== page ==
It can also be seen in the beautiful hand knits from Scotland and I didn‚Äôt get a good shot of it but this particular beautiful duck egg blue sweater was paired with a red tweed pinafore over it, a bulked-out layering feat that I‚Äôll be trying out again when it gets icy cold.
The shoes designed with Pollini (by Nicholas Kirkwood) were a slicker affair and somehow the lace-ups together with the pointy kitten heel could really only work for me in the context of being paired with chunky knit socks. Any other way and the shoes would look a little like Dolcis throwbacks.
The memorials or and effigies set on the catwalk actually consisted of mementos from Edward Meadham and Benjamin Kirchhoff‚Äôs childhood and teenage years, building an eerie faux death memorial to themselves. Or perhaps it‚Äôs a symbolic ode to the death of the Meadham Kirchhoff of old ‚Äì a major turning point in consecrating what their aesthetic is all about after two seasons of pivotal collections.
The collection felt like part of Meadham Kirchhoff‚Äôs ongoing bid to add more layers or facets to their complex character that they have been building up over the past few seasons. She wasn‚Äôt afraid to over embellish herself with Christmas-esque adornments two seasons ago or go down a rip roaring path to a heightened amalgamation of Lolita/grunge last season. This time round, the tension is in a flirtation with Chanel-hallmarks best seen in the frayed-edge tweed pieces, the crucifix laden jewellery that hang like the triple string pearls as well as the pervading amount of black in with the undertones of insurgent Catholic school girls, another Chanelism. Once again all of this was hit with the sort of layering that I relate to on a personal level. I‚Äôm not one of those that need to dissect and disentangle the styling. I simply want to wear it all as intended, chunky socks, sheer bloomers, doubled-up skirts and all! This doesn‚Äôt bode well for the bank account but I hear another top notch collaboration with Topshop is on the way so I can console myself there‚Ä¶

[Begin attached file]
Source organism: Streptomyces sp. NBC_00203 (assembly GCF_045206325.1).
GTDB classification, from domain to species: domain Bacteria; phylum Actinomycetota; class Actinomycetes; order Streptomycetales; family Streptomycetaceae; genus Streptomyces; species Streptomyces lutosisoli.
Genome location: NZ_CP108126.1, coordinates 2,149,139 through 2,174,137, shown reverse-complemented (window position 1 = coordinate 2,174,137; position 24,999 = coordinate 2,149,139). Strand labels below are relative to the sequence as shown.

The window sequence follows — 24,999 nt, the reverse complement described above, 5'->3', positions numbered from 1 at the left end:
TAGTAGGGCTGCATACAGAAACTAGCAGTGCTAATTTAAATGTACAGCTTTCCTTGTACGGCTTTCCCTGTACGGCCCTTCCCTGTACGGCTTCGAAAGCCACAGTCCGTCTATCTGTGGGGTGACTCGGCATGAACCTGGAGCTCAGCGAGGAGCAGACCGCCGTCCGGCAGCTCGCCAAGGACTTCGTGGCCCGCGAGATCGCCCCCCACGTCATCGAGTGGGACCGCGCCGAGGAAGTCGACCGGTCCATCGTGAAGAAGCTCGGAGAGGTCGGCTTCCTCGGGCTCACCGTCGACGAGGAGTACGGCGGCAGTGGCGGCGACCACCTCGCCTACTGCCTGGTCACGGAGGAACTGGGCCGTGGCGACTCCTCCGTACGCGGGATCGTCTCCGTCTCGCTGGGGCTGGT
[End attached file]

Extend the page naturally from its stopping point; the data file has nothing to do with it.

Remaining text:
We could harp on and on about the rebellious nature of it all, the feminist undertones and the fucked up nature of it all but at the core of it, what is still touching and moving me is their sensibility for honing into girls who don‚Äôt want ‚Äúprescribed methods of good taste‚Äù (I‚Äôm borrowing their quote they gave to an article in last month‚Äôs issue of Elle) or wanting to look conventionally attractive. Even if there weren‚Äôt all those references to 90s feminism, I‚Äôd still say there was an inherently warped feminist approach to their clothes. This isn‚Äôt about binding girls in corsets, pencil skirts and stilettos nor is it about ensuring approving nods will be given from both sexes because you‚Äôre wearing the right trouser with the right shoe with the right jacket and the right bag. These are clothes that in their entirety can be worn to declare ‚ÄúYup, I have five items on along with a hat‚Ä¶ and some chunky socks‚Ä¶ and pointy shoes. Laugh if you wish. I don‚Äôt really give a shit.‚Äù